What was it we were talking about the other day?
Am I the only one who thinks there’s something odd in the social policy minister’s statement? Let’s say I were the social policy minister and learned through the newspapers that my fictitious brother had been picked up by the police in a drug-trafficking case. Would I speak to the prime minister to find out whether “the case involves me in any way”, or would I know that already? The way I see it, you can’t get embroiled in drug-trafficking, even by your own brother, in your sleep and without your knowledge.
That’s why I found his statement strange. It’s not the prime minister who should be reassuring the minister that he isn’t involved in his brother’s alleged dealings, but Dalli who should be reassuring the prime minister that he’s clean and considers his brother to be a pariah. I would have said this:
The case involves my brother but it does not involve me. I have nothing to do with it whatsoever, and dissociate myself most vehemently from my brother’s alleged conduct. I have spoken to the prime minister to reassure him of this.
Whatever the situation, it’s not looking good. I hope John Dalli isn’t going to bury his head in the sand about this one. He can scream and wail but the fact remains that this is one hell of a mess that’s going to taint the government of which he forms part even when it is at one of its weakest points. No, we’re not our brothers’ keepers, but when our brothers are alleged drug-dealers and people with previous convictions (the man is noted down as a relapser) and we’re cabinet ministers, then we’ve got to disown those black-sheep brothers or suffer the consequences of negative public perception. It’s a tough choice, but it’s got to be done. I have this nagging feeling that Dalli is going to turn out to be this government’s Achilles heel. The Labour Party can go to town on this one, and who can blame it?
Drug-dealing depends on protection and networks, and even if the minister never sees his brother, never speaks to him, or has anything whatsoever to do with him, people are going to be left with the perception that this man has been getting away with rather too much for too long and that it was just ‘cikka’ he happened to be busted along with some other people in such a way that prosecution couldn’t be avoided, especially not when half of Malta was gossiping about it.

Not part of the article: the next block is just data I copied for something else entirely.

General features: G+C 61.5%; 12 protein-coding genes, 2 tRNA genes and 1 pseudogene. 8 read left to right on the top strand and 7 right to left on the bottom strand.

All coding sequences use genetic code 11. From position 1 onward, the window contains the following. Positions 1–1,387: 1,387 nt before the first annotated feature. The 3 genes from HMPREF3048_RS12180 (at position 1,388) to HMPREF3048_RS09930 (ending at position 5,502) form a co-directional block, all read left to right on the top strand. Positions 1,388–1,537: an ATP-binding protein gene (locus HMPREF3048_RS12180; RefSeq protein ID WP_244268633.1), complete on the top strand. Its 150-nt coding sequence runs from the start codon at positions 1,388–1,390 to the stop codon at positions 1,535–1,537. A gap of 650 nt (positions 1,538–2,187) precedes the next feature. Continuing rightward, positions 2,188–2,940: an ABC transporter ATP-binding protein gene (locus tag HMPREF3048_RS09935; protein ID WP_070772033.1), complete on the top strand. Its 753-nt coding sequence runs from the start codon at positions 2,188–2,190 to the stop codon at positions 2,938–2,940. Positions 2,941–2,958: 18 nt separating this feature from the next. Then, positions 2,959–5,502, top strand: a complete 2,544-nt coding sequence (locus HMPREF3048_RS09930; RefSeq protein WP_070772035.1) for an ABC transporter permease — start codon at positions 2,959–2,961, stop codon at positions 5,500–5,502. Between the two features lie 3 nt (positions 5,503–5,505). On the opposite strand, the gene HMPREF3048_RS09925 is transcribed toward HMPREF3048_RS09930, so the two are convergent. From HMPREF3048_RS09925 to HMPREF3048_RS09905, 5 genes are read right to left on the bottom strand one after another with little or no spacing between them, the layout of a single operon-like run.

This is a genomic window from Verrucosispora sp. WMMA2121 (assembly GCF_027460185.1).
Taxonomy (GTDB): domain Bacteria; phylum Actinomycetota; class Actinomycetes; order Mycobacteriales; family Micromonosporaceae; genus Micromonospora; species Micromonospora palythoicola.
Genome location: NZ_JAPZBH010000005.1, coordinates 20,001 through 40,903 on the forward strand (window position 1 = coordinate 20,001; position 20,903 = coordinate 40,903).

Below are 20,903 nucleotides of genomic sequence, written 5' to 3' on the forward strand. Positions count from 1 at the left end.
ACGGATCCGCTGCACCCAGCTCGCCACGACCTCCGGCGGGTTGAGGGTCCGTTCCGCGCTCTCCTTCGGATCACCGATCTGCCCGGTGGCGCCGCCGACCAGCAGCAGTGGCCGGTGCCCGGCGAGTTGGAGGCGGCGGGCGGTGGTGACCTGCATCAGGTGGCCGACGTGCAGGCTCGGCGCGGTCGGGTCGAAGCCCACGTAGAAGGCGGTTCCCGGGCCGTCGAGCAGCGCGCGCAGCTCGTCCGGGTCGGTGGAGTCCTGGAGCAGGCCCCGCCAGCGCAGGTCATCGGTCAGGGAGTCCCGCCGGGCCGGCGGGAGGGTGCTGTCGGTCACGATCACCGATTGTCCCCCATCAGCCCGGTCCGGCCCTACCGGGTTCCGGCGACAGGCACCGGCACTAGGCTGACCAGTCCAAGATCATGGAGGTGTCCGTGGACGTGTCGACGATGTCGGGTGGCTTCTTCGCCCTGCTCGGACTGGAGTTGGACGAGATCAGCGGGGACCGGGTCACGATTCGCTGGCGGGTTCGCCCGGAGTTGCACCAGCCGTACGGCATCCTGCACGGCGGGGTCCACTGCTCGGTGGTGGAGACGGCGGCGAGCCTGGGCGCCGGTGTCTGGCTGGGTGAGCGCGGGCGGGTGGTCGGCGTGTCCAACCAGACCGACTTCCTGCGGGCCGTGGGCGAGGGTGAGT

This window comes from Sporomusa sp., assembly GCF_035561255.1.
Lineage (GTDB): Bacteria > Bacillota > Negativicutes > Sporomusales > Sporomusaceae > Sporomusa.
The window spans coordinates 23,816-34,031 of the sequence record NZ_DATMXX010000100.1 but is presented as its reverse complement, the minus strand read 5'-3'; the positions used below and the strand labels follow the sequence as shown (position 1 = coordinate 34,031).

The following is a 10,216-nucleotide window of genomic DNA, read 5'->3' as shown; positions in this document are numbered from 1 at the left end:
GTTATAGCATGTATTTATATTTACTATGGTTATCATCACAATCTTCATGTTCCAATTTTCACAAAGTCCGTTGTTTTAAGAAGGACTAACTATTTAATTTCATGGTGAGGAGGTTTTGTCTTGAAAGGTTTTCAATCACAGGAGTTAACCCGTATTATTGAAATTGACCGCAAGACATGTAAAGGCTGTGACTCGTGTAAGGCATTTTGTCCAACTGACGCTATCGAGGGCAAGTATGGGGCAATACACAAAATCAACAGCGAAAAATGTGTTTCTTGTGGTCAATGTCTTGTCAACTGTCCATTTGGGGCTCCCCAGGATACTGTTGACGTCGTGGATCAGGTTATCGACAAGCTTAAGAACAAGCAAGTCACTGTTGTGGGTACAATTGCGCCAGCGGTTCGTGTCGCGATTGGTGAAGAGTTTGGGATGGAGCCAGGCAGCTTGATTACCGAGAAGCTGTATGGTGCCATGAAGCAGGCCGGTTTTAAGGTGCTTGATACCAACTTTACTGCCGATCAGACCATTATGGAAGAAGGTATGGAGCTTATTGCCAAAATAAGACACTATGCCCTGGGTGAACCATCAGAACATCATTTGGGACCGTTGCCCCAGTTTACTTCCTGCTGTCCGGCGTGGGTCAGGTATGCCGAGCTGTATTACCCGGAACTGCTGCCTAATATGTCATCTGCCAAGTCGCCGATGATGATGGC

I’m afraid the minister is just not credible when he says that he learned about his brother’s involvement through the newspapers. What -through my column in The Malta Independent on Sunday, given that I was the only one who wrote about it, and then without mentioning him by name? I find that hard to believe. If I had heard of Sebastian Dalli being taken in for questioning about this drug bust literally within hours of it happening, then I imagine his brother, who is far better connected than I am, especially to the Malta-Libya business networks (which is how I heard) got the news just as I did, if not even before I did. How can it possibly be that I knew something about his brother days before he did (and there was a time-lag of days between my hearing the news and my column being published)? If I knew, then rest assured that hundreds of others did, too.
I would like to think, too, that when and if the police pick up in a drug-dealing investigation the brother of a minister of the state, the police commissioner will pick up the telephone and inform the prime minister immediately. If it didn’t happen in this case, it would be interesting to know why not. I can’t help thinking that the prime minister didn’t find out about the case, as his minister claims he did, through reading my newspaper column. I would think that he knew about it before that, and if he knew, then I would like to think that he summoned his minister for a good grilling.
If the prime minister and his minister think that these two brief and barely credible lines by the minister are going to lead to the public breathing a sigh of relief and saying “Oh, that’s all right then”, they are much mistaken. This one is going to grow and grow, unless the prime minister acts immediately to nip it in the bud, and his minister treats people with a little more respect instead of brushing them off with this rubbish.
The Times, Tuesday, 3rd February 2009 – 15:12CET
Sebastian Dalli accused of association to traffic cannabis
Sebastian Dalli, 52, of Qormi was this afternoon accused in court of association to traffic cannabis on December 27 last year. He pleaded not guilty and was remanded in custody. His arraignment was the fifth to be made after a police operation at Miġra l-Ferħa on December 27 when what was thought to be a consignment of cannabis was intercepted as it was being brought ashore on a dinghy.
Another four men have so far been charged with conspiring to import 30 kilogrammes of cannabis. The police had said in December after the operation that they arrested eight people after intercepting the consignment.
Testimony in court revealed last month that what was thought to be cannabis was actually soap. Mr Dalli was today also accused of the unlawful possession of a firearm, violating police bail, and relapsing.
The court, after taking into consideration the seriousness of the case and the fact that Mr Dalli had in the past absconded police bail and travelled to Libya, decided to remand Mr Dalli in custody.
SOCIAL POLICY MINISTER’S STATEMENT
Social Policy Minister John Dalli said he had been informed about his brother’s arraignment. “I first learnt about the case from the newspapers some days ago and immediately spoke to the Prime Minister, who confirmed that the case does not involve me in any manner,” the minister said.